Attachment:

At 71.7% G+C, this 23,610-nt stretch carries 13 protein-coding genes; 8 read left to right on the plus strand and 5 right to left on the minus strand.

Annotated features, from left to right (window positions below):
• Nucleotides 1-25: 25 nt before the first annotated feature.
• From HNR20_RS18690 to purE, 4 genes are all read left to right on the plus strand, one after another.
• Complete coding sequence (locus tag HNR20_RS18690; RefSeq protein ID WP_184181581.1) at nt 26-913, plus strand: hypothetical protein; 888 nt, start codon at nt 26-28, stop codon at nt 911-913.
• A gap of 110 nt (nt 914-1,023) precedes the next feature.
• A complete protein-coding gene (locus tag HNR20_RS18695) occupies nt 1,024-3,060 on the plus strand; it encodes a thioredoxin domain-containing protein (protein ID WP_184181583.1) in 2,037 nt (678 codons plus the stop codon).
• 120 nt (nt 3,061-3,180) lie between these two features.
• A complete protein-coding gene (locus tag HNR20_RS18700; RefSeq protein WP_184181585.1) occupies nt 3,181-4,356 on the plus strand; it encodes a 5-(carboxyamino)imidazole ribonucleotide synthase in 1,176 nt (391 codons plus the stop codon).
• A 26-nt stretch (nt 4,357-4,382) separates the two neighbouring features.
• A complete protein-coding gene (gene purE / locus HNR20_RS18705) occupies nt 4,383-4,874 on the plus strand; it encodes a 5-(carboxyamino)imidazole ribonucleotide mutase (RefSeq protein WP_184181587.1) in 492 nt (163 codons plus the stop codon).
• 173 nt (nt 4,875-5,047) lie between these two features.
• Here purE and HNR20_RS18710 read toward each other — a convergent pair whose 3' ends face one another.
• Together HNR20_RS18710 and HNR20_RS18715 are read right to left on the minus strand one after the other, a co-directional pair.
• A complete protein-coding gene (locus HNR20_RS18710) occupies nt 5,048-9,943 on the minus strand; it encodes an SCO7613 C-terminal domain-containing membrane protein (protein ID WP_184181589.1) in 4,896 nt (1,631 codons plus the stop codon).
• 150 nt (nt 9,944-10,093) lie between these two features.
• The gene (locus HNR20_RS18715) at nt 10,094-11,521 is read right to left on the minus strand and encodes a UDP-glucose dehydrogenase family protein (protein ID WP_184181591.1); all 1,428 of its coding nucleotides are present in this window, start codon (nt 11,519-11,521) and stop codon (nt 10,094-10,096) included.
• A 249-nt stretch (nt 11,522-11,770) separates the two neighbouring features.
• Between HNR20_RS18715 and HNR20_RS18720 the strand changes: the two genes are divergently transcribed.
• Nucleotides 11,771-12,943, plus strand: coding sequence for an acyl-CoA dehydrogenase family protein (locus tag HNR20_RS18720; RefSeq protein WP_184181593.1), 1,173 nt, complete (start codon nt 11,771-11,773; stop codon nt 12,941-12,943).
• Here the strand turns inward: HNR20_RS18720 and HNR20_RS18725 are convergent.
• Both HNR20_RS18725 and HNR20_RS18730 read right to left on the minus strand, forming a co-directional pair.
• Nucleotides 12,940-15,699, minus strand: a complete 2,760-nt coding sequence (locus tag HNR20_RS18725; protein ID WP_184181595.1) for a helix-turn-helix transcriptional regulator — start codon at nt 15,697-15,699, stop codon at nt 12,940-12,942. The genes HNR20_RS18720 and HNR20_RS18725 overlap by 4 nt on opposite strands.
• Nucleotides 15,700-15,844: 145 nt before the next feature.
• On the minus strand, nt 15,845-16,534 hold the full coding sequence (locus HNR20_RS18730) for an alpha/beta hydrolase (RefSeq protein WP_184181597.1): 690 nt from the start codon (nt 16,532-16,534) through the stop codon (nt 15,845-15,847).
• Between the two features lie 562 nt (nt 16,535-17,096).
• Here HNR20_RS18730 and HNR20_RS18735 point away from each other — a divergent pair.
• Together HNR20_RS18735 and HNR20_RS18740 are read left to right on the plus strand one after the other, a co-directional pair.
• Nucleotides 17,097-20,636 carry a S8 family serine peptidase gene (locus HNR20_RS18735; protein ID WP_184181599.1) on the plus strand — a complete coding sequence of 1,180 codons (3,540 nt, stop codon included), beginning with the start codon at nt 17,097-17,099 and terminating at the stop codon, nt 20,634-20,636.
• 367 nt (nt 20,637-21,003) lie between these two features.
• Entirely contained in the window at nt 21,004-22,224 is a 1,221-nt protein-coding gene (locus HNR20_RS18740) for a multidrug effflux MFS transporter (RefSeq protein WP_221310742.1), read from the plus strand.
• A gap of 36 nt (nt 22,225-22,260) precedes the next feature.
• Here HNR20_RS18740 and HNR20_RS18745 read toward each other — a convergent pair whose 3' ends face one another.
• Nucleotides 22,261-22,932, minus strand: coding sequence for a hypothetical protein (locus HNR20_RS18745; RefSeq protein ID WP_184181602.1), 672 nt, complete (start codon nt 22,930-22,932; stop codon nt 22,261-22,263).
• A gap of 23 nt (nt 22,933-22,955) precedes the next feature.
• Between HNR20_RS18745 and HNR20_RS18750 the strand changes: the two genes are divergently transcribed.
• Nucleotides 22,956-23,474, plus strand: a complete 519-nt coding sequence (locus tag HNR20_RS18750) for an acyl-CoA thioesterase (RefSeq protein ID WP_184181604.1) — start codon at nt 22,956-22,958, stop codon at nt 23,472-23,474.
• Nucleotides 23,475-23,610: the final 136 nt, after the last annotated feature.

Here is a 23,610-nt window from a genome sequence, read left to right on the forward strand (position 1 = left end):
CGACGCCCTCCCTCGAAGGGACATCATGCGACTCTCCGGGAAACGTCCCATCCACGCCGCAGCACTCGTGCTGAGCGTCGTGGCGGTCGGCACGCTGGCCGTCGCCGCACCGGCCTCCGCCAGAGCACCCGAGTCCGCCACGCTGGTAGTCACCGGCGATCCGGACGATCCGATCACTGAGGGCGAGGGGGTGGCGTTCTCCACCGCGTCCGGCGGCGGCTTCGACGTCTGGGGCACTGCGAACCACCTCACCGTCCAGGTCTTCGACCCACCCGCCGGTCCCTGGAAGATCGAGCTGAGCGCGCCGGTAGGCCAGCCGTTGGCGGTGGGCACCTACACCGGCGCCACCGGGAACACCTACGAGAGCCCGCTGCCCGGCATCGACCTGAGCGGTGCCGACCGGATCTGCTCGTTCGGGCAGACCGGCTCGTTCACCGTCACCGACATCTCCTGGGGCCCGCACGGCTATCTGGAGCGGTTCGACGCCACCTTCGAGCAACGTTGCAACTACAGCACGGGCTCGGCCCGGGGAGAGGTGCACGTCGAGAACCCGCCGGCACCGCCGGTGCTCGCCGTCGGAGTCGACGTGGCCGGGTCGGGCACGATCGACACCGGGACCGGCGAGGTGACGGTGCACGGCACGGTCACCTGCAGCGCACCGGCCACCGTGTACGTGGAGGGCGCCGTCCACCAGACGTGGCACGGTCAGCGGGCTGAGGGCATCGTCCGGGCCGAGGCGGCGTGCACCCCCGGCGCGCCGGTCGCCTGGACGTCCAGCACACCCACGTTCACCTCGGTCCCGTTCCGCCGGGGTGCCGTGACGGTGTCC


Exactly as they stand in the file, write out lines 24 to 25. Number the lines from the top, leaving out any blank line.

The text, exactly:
• Nucleotides 15,700-15,844: 145 nt before the next feature.
• On the minus strand, nt 15,845-16,534 hold the full coding sequence (locus HNR20_RS18730) for an alpha/beta hydrolase (RefSeq protein WP_184181597.1): 690 nt from the start codon (nt 16,532-16,534) through the stop codon (nt 15,845-15,847).